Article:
The entity or closely related variants have also been variously referred to as ependymitis, ventricular empyema, intraventricular abscess, and pyocephalus 5.
Its epidemiology is varied and depends on the underlying cause.
Meningitis is the most common underlying condition responsible for the ventriculitis. It is directly related to lower host immunity and higher virulence of the causative organism. The occurrence of direct haematogenous spread to the choroid plexus has also been suggested. In long-standing cases (>2 months) ventricular septations develop which result in compartmentalization and multiloculated hydrocephalus and makes prognosis worse.
Neonatal cranial ultrasound can show increased periventricular echogenicity and irregularity of the ventricular surface. Choroid plexus irregularity (thought to be ue to haematogenous spread via the choroid plexus) can also be seen. Additionally, echogenic intraventricular debris may be present. When present, intraventricular septations may be well delineated on ultrasound 3,4.
Non-contrast CT of the brain usually demonstrates only non-specific features, most frequently dependent hyperdense layering material, particularly in the occipital horns of the lateral ventricles 1.
Hydrocephalus and periventricular low density (which probably represents reactive edema rather than transependymal edema related to hydrocephalus 1) are also frequently present, as may also be the features of the underlying abnormality (e.g. meningitis, shunt/EVD, trauma)
Following administration of contrast, thin uniform enhancement of the ependymal lining of the ventricles may be seen.
MRI demonstrates the same features as CT, with layering debris in the occipital horns frequently seen. There often an intense restricted diffusion of these intraventricular debris, as seen in the center of a brain abscess.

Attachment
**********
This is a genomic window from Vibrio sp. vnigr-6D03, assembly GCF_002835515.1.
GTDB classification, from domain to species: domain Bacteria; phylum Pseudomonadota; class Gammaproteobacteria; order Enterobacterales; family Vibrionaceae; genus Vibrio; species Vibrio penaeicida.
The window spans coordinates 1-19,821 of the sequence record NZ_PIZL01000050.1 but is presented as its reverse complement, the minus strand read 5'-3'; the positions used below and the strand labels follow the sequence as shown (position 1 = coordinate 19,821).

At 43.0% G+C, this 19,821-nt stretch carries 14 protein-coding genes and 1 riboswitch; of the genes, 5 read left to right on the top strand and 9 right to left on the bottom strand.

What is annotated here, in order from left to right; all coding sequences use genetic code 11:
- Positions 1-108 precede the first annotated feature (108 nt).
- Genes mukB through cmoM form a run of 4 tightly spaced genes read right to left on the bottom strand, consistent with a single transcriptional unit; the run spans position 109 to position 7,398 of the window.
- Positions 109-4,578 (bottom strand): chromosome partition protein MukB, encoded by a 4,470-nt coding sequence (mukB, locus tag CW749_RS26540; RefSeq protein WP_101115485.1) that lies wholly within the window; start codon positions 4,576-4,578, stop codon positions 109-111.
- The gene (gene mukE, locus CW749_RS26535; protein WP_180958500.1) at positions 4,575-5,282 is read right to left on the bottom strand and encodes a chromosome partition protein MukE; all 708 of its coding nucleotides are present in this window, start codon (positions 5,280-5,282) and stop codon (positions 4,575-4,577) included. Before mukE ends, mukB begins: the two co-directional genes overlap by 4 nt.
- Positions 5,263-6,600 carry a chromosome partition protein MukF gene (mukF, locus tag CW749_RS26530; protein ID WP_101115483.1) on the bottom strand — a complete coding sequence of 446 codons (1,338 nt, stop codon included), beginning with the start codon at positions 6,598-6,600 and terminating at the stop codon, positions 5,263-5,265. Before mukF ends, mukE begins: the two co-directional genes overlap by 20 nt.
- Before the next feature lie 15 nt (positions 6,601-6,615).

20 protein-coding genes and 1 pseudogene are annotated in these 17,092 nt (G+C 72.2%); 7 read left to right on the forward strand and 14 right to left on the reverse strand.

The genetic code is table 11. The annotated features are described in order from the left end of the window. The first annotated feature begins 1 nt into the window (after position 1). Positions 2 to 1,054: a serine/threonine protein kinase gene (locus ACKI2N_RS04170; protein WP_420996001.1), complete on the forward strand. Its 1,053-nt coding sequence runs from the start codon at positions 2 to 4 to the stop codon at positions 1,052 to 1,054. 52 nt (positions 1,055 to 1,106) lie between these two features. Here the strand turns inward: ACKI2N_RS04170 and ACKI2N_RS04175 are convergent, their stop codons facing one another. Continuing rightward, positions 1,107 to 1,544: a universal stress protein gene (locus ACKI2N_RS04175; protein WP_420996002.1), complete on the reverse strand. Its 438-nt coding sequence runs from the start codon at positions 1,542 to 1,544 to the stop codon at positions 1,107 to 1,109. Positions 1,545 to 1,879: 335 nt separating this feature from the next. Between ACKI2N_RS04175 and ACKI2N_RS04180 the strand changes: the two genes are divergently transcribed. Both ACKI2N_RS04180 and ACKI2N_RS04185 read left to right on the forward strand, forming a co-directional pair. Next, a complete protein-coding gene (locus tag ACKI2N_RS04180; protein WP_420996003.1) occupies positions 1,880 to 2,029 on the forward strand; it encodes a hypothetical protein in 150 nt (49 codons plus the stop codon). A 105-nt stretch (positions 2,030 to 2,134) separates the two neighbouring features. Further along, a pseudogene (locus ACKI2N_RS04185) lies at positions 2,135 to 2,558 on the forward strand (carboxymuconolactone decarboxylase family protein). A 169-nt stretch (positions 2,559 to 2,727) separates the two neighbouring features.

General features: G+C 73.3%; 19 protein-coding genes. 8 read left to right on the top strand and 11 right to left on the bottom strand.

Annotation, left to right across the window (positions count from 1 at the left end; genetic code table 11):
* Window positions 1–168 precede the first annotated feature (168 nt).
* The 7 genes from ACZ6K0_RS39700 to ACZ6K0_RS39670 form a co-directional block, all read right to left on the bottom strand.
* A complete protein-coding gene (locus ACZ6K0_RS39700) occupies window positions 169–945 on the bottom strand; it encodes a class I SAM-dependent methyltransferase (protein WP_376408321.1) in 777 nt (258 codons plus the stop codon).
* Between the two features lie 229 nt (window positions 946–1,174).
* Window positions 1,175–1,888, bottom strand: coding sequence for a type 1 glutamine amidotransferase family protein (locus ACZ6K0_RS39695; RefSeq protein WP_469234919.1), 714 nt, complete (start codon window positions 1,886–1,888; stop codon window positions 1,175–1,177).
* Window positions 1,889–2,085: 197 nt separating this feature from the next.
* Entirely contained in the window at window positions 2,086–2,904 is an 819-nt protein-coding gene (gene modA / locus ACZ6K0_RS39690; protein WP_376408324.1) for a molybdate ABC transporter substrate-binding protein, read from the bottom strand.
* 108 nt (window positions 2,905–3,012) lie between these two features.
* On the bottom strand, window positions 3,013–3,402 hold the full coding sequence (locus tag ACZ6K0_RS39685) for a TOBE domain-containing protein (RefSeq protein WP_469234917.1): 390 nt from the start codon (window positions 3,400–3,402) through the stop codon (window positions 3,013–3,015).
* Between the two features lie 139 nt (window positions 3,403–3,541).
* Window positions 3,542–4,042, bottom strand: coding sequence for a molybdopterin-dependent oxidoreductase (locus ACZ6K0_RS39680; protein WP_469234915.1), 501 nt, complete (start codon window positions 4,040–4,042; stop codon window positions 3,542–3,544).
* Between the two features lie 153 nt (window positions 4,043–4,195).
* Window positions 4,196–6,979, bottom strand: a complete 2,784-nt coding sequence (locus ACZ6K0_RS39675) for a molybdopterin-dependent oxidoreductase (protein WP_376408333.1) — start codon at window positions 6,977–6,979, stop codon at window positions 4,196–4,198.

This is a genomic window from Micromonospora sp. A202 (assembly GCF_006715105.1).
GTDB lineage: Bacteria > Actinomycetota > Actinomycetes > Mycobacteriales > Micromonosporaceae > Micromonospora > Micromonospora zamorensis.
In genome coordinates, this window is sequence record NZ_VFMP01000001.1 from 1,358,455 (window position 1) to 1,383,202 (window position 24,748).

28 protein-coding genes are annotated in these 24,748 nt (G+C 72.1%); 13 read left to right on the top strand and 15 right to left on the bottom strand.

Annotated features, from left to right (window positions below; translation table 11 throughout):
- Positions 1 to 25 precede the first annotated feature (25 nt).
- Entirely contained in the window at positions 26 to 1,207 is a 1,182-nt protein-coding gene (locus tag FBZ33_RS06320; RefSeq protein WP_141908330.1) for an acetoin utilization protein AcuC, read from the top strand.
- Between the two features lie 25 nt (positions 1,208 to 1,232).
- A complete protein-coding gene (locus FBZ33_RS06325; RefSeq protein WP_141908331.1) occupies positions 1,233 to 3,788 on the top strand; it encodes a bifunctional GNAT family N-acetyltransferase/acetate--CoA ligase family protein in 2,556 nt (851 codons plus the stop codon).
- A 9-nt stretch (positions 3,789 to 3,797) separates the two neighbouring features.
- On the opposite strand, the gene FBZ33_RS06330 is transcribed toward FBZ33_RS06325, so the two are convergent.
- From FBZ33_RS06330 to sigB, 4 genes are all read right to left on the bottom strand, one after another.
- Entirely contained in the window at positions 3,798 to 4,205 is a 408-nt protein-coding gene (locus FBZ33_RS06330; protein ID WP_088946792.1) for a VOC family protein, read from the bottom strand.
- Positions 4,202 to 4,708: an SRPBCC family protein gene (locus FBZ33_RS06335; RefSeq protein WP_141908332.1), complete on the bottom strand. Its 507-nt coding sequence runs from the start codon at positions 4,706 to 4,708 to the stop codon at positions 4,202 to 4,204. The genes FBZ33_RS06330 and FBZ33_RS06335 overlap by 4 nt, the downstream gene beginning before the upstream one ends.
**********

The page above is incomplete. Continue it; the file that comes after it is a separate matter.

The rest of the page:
MRI is also more sensitive to the often subtle periventricular abnormal signal (high T2) and thin contrast enhancement.
Additionally, the periventricular region may demonstrate restricted diffusion on DWI / ADC.
The main differential diagnosis is that of ependymal lining enhancement, which includes ependymal spreading of glioblastoma or primary CNS lymphoma. In these cases, the enhancement is, usually, bumpy/nodular. Extracranial neoplasm metastases and germinoma may also be responsible for similar findings.
- 1. Fukui MB, Williams RL, Mudigonda S. CT and MR imaging features of pyogenic ventriculitis. AJNR Am J Neuroradiol. 2001;22 (8): 1510-6. AJNR Am J Neuroradiol (full text) - Pubmed citation
- 2. Fujikawa A, Tsuchiya K, Honya K et-al. Comparison of MRI sequences to detect ventriculitis. AJR Am J Roentgenol. 2006;187 (4): 1048-53. doi:10.2214/AJR.04.1923 - Pubmed citation
- 3. J D Reeder, R C Sanders. Ventriculitis in the neonate: recognition by sonography. (1983) American Journal of Neuroradiology. 4 (1): 37. Pubmed
- 4. Gupta N, Grover H, Bansal I, Hooda K, Sapire JM, Anand R, Kumar Y. Neonatal cranial sonography: ultrasound findings in neonatal meningitis-a pictorial review. (2017) Quantitative imaging in medicine and surgery. 7 (1): 123-131. doi:10.21037/qims.2017.02.01 - Pubmed
- 5. Mohan S, Jain KK, Arabi M, Shah GV. Imaging of meningitis and ventriculitis. (2012) Neuroimaging clinics of North America. 22 (4): 557-83. doi:10.1016/j.nic.2012.04.003 - Pubmed
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